The week the Wall Street Journal published an article about research on elective cesareans before 39 weeks having significantly increased risks for babies. There was also an article in the National Partnership's newsletter that is based on the WSJ article. There has been "surprise" expressed that OBs have not followed ACOG's own recommendation to wait until 39 weeks for elective cesareans. There are also a number of incredible assumptions about patient choice being a driving factor behind elective cesareans (in the WSJ article it is stated that all these cesareans are about women wanting to make sure "their" OB does the delivery).
An article called "Elective C-sections performed too early 36% of the time" was also published in USA Today this week.
For those of you who didn't get to watch the 20/20 segment about "Extreme Motherhood" that included some content from the film Orgasmic Birth, here are some links to access clips (click the videos within the articles):
Unassisted birth and homebirth with midwives: The homebirth segment was only about 5 minutes and little distinction was made between homebirth and unassisted birth.
And a clip about Orgasmic birth.
There is a good analysis of the overall "Extreme Motherhood" show on this blog.
There was also an article in Huffington Post about Orgasmic Birth: The Natural Reality Beyond the Hype. Some of the comments have been about the dangers of birth and how it "best takes place in the hospital." One commenter remarked that watching the 20/20 segment felt like being in a "parallel universe." I appreciated the author's response to these comments: "I'd agree that you're a parallel universe; you're in one where every pregnancy is life threatening and painful and dangerous...and you see woman for whom birth is safe and enjoyable and even sexy. What's sort of weird is that you want to take these happy women out of their universe and bring them into yours, especially when they don't seem that interested in going. Have you considered that they might know something that you don't, not vice versa?"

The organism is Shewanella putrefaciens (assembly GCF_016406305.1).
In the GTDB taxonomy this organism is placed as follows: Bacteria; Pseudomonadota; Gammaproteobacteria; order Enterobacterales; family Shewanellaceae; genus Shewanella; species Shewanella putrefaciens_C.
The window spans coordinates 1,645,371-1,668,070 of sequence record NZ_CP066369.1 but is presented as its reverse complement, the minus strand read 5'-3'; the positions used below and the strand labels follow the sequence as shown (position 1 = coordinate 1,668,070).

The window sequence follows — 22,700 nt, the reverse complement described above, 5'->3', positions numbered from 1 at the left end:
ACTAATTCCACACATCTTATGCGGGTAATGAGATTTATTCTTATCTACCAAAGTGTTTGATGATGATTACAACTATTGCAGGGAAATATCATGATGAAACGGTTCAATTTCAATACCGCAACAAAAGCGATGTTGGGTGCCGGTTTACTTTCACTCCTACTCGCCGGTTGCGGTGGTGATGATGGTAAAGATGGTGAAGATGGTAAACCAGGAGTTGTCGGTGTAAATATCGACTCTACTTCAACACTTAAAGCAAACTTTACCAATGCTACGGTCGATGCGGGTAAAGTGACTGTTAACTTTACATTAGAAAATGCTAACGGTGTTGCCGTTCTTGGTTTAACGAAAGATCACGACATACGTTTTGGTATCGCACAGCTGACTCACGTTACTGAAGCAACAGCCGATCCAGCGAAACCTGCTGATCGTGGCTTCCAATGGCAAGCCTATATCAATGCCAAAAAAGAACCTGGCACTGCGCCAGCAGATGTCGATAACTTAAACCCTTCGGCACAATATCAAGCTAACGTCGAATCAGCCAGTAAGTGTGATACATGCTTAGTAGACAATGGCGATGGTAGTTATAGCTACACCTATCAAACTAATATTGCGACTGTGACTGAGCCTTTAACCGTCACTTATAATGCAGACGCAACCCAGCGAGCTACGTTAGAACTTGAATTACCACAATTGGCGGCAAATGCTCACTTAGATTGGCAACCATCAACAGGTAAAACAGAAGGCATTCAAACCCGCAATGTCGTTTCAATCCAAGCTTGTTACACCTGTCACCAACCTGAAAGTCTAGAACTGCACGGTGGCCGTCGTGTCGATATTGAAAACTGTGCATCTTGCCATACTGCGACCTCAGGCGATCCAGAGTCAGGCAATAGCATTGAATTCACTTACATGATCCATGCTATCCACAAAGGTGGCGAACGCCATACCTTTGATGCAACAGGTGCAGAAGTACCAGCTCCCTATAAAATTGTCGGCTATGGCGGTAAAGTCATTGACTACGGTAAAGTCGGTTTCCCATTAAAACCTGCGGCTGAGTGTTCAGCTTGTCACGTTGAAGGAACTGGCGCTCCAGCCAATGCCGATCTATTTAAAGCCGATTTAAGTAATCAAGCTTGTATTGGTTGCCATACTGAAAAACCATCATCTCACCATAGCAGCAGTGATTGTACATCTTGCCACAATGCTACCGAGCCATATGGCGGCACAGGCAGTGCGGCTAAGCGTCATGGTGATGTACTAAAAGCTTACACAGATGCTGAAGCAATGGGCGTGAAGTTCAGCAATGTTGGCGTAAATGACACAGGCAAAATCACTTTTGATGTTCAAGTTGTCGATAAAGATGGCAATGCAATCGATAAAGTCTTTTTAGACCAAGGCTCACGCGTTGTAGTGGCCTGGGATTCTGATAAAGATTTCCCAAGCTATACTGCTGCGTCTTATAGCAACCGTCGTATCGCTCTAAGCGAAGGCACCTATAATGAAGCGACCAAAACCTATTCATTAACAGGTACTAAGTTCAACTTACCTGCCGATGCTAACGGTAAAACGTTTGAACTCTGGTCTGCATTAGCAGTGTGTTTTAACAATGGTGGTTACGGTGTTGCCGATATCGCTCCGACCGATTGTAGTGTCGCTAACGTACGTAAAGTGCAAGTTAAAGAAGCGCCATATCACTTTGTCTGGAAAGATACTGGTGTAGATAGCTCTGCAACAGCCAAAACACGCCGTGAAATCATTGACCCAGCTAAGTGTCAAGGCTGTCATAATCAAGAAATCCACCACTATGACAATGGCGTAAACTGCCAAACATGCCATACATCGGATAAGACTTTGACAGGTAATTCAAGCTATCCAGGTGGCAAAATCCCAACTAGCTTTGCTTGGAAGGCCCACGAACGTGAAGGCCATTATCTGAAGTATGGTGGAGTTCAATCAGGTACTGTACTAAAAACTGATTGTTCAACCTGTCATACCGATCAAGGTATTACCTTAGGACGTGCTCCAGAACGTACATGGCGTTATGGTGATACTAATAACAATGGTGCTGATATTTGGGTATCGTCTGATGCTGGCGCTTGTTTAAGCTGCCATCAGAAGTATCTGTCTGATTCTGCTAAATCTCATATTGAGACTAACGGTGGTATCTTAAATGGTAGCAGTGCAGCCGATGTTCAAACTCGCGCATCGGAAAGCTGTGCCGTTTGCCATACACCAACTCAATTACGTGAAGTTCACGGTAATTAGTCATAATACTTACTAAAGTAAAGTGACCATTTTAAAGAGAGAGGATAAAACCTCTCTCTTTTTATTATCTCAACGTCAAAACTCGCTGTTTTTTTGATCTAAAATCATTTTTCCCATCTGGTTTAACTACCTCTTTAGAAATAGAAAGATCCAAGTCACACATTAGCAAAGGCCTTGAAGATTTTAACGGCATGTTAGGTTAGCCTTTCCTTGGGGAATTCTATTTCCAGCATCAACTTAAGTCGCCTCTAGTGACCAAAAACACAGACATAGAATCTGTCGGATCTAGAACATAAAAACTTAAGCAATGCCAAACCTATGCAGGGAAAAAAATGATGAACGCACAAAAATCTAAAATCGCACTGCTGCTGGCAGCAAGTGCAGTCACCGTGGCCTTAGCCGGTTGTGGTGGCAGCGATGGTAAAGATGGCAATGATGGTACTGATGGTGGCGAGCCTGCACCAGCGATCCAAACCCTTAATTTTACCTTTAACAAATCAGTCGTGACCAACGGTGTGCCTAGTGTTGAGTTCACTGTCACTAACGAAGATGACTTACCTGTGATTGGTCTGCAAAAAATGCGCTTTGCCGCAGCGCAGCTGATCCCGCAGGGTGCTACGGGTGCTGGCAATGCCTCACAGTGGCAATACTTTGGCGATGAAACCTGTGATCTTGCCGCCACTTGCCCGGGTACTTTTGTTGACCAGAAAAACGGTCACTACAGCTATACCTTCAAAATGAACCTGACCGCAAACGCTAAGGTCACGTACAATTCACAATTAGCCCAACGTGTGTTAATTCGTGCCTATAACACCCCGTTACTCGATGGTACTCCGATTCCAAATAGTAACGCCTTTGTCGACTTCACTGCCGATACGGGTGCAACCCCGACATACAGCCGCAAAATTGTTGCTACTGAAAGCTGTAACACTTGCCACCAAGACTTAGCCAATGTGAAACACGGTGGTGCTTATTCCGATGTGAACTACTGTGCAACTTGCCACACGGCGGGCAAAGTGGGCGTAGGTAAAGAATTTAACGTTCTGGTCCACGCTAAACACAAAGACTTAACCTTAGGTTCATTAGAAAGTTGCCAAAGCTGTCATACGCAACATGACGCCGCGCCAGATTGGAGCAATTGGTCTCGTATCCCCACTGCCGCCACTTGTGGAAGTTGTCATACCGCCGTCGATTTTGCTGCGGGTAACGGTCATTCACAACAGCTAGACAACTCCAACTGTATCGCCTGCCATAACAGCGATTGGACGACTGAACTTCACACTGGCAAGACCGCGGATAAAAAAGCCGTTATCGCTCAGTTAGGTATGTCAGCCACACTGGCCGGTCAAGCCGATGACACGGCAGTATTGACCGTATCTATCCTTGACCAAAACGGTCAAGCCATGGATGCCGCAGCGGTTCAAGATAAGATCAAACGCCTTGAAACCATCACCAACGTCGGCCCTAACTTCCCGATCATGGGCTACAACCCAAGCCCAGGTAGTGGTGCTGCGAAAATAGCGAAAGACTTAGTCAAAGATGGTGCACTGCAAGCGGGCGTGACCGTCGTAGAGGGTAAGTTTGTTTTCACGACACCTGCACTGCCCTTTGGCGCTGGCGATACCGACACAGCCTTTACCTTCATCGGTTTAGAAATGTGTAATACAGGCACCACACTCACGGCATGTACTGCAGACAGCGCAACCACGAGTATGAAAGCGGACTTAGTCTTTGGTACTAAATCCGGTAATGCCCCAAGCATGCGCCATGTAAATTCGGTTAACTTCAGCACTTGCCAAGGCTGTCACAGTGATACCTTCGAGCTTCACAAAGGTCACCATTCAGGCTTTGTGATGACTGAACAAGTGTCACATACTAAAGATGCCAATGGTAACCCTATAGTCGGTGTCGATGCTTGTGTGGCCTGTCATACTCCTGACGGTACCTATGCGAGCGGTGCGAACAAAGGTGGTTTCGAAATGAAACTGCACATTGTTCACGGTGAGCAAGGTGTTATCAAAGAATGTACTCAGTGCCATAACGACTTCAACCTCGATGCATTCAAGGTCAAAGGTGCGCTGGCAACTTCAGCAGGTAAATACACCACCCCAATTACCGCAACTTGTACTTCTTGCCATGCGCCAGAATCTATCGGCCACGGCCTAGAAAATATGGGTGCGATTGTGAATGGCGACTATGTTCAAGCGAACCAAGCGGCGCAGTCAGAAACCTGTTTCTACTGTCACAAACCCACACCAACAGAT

The final birth stats for 2006, including a national cesarean rate of 31.1% were released by the CDC this week:
Results: "In 2006, births and fertility rates increased for most states, age groups, and race and Hispanic origin groups. A total of 4,265,555 births were registered in the United States in 2006, 3 percent more than in 2005, and the largest number of births in more than four decades. The crude birth rate was 14.2, up slightly from the previous year; the general fertility rate was 68.5, up 3 percent. Birth rates increased for women in nearly all age groups, with the largest increases for teenagers and for women aged 20–24 and 40–44 years. Teenage childbearing increased, interrupting the 14-year decline from 1991– 2005. The mean age at first birth for U.S. women was down in 2006, to 25.0 years. The total fertility rate increased to 2,100.5 births per 1,000 women. All measures of unmarried childbearing reached record levels in 2006. Women were less likely to receive timely prenatal care in 2006. The cesarean delivery rate climbed to 31.1 percent, another all-time high. Preterm and low birthweight rates continued to rise; the twin birth rate was unchanged for the second consecutive year; the rate of triplet and higher order multiple births declined 5 percent."
Finally, I wanted to link to Lamaze International's excellent press release: Best Practices in Maternity Care Not Widely Used in the United States.
(P.S. as of this posting, the NCHS website linked to above with the 2006 birth stats report appears to be down)